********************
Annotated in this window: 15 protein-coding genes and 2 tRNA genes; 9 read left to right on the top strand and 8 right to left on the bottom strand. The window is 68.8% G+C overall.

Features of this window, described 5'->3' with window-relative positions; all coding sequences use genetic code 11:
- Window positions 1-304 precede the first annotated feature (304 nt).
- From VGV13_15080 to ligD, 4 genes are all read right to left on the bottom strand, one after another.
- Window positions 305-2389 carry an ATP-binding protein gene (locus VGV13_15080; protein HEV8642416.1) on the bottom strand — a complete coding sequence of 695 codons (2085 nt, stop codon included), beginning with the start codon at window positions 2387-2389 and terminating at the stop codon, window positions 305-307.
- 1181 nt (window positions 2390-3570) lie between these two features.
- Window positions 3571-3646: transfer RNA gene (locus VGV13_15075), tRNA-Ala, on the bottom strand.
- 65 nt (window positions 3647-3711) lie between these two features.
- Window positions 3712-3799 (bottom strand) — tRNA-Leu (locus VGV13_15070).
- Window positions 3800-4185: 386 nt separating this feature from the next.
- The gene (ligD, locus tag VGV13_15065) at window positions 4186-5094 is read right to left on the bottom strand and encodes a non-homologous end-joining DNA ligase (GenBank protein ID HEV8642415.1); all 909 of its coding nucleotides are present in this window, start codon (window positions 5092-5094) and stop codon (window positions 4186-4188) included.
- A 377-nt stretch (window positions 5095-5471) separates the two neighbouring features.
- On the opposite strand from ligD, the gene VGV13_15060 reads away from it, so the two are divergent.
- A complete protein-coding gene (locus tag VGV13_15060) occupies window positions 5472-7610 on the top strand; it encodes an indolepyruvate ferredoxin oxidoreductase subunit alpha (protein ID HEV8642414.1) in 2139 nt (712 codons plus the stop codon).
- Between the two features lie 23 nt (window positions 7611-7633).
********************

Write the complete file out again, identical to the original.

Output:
Annotated in this window: 15 protein-coding genes and 2 tRNA genes; 9 read left to right on the top strand and 8 right to left on the bottom strand. The window is 68.8% G+C overall.

Features of this window, described 5'->3' with window-relative positions; all coding sequences use genetic code 11:
- Window positions 1-304 precede the first annotated feature (304 nt).
- From VGV13_15080 to ligD, 4 genes are all read right to left on the bottom strand, one after another.
- Window positions 305-2389 carry an ATP-binding protein gene (locus VGV13_15080; protein HEV8642416.1) on the bottom strand — a complete coding sequence of 695 codons (2085 nt, stop codon included), beginning with the start codon at window positions 2387-2389 and terminating at the stop codon, window positions 305-307.
- 1181 nt (window positions 2390-3570) lie between these two features.
- Window positions 3571-3646: transfer RNA gene (locus VGV13_15075), tRNA-Ala, on the bottom strand.
- 65 nt (window positions 3647-3711) lie between these two features.
- Window positions 3712-3799 (bottom strand) — tRNA-Leu (locus VGV13_15070).
- Window positions 3800-4185: 386 nt separating this feature from the next.
- The gene (ligD, locus tag VGV13_15065) at window positions 4186-5094 is read right to left on the bottom strand and encodes a non-homologous end-joining DNA ligase (GenBank protein ID HEV8642415.1); all 909 of its coding nucleotides are present in this window, start codon (window positions 5092-5094) and stop codon (window positions 4186-4188) included.
- A 377-nt stretch (window positions 5095-5471) separates the two neighbouring features.
- On the opposite strand from ligD, the gene VGV13_15060 reads away from it, so the two are divergent.
- A complete protein-coding gene (locus tag VGV13_15060) occupies window positions 5472-7610 on the top strand; it encodes an indolepyruvate ferredoxin oxidoreductase subunit alpha (protein ID HEV8642414.1) in 2139 nt (712 codons plus the stop codon).
- Between the two features lie 23 nt (window positions 7611-7633).